The United Nations currently lists 193 member states — each with its own culture and each with a flag. Flags of all colors, designs and meanings to the people they represent.
And among them, of all those countries, the billions of people they represent, it’s safe to say there is no flag more universally known around the world than the red, white and blue of the United States of America.
Born on June 14, 1777, by a resolution of the Continental Congress, the Stars and Stripes has flown in 26 different iterations over the years as new states were added to the union. Within its red and white stripes and stars on a field of blue, the good, the bad, and yes at times ugly of our history.
Starting with the defiance during the Revolutionary War and later the bombardment of Fort McHenry in 1812 and Andrew Jackson’s stand at New Orleans, it reminded a young nation of just how fragile its freedom was and the sacrifice required to keep it.
But it is not without its flaws. From the Indian Removal Act of 1830 and the horror of the Trail of Tears to flying for more than eight decades of slavery before the last shot of the Civil War, to the civil rights battles a century later, our flag is also a reminder that for all our ideals and noble goals, we are in the end a nation of humans. Humans as flawed at times as any others.
Coming off the 75th anniversary of the invasion of Normandy in World War II, it is also a reminder of the best of the best that this nation is capable of.
Yet, unlike the external threat of the 1940s, the threat facing that “grand old flag” today comes from within.
Taking advantage of younger generations that are no longer taught their nation’s history and an influx of millions of foreign born citizens who have no familial ties to the sacrifices of the past, leftist politicians are all too happy to instill in these minds that America is no longer the home of an individual’s right to “life, liberty and the pursuit of happiness” but just another place on a map.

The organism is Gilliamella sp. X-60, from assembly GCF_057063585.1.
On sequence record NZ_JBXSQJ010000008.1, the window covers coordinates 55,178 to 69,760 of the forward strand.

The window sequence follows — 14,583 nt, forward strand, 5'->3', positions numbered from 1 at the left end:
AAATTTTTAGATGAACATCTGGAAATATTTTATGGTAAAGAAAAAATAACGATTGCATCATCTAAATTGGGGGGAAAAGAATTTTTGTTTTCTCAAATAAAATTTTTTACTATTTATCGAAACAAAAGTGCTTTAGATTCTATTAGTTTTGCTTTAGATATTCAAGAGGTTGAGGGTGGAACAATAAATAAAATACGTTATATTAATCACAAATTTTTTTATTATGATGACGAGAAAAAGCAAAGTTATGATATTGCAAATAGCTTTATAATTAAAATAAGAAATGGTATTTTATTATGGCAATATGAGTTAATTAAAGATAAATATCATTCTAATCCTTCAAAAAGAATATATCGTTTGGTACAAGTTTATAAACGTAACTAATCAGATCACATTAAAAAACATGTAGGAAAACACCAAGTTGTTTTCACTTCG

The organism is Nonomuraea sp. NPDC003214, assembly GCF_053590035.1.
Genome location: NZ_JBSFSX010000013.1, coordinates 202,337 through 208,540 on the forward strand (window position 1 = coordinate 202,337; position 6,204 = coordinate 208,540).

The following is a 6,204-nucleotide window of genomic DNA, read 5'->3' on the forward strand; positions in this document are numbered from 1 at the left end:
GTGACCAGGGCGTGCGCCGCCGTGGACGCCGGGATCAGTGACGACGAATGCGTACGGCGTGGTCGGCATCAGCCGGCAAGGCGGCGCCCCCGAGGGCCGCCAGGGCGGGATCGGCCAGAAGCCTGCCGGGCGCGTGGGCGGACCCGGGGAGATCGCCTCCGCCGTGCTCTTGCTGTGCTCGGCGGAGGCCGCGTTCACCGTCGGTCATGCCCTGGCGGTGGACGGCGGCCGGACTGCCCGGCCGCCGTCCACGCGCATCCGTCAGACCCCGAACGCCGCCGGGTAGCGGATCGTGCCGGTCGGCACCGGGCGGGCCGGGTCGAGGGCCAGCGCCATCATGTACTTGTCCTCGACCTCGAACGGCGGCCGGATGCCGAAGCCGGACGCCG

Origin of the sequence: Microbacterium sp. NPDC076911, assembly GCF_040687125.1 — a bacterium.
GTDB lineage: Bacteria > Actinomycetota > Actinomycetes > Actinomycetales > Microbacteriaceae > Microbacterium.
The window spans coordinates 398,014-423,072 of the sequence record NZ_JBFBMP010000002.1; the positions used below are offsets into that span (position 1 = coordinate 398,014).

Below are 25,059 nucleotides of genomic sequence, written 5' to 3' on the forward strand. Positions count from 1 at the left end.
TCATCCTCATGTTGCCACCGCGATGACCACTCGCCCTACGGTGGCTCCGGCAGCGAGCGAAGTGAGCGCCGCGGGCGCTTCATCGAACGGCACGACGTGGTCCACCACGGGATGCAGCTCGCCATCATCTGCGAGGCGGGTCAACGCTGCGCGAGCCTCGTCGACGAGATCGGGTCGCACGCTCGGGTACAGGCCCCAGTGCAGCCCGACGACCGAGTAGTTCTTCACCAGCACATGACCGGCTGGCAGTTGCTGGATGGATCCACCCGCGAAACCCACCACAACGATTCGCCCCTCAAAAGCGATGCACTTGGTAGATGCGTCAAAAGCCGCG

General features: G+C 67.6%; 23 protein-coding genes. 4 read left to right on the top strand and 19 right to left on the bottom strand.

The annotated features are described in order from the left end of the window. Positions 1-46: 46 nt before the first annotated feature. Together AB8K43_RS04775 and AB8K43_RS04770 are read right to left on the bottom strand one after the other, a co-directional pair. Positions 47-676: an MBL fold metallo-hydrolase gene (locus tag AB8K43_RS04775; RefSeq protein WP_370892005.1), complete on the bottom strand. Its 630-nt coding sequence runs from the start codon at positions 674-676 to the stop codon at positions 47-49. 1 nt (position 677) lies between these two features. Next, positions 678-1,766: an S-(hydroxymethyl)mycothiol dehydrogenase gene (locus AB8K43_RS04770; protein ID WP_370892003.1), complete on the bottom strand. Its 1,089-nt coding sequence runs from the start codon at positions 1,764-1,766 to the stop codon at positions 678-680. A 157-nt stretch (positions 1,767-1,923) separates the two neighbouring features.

It’s a place no longer of “ask not what your country can do for you, but what you can do for your country” but rather a “your country owes you whether you work for it or not.”
In October of 2017, I penned these words:
America, for all practical purposes, is two countries under one flag.
On one side, the Founding Fathers, limited government and maximum liberty; on the other, a “living” Constitution, a “caring” government and rights allotted on an “as needed” basis by that same government.
The next generation of Americans will either be governed by facts and the rule of law, or feelings and the emotion of the day. One will win, and one will lose. The only thing we don’t know is how long the battle and which side the victor.
The past few months has only strengthened my belief in those words.
Starting in September when Democrats were smearing Brett Kavanaugh for party politics and carrying forth to this past week when Speaker of the U.S. House of Representatives Nancy Pelosi in a meeting with leading Democrats said regarding President Donald Trump: “I don’t want to see him impeached, I want to see him in prison,” the party of Thomas Jefferson, Franklin Delano Roosevelt and John F. Kennedy is pushing us dangerously close to banana republic territory.
The very fabric of our republic, the rule of law, is being shredded right before our eyes. Today’s Democratic Party is so blinded by its partisan fury against Donald Trump that over two years post-election it is still unable to accept its loss.
So obsessed with denying him anything, Speaker Pelosi is refusing to bring up the USMCA trade agreement for a vote (a vote she knows will pass the legislation) and she won’t even acknowledge the very real and critical emergency at our southern border.
It’s one thing to argue over a “Green New Deal,” health care, tax rates and other domestic policy issues. It’s quite another to actively promote immigrants entering our country illegally over American citizens.
If the republic is to remain the beacon of freedom that the world has looked to for over two centuries, it must be secure in its borders and unwavering in its commitment to the rule of law and American sovereignty; cooperation yes; capitulation, never.
Which begs the question, just which flag is Nancy flying anyway, U.S. red, white and blue or U.N. blue and white? She claims to be a patriot, yet her actions show otherwise.
Ms. Pelosi has 17 months to show us which side she’s on. I for one will be watching.
Geoff Caldwell lives in Joplin. He can be reached at email@example.com.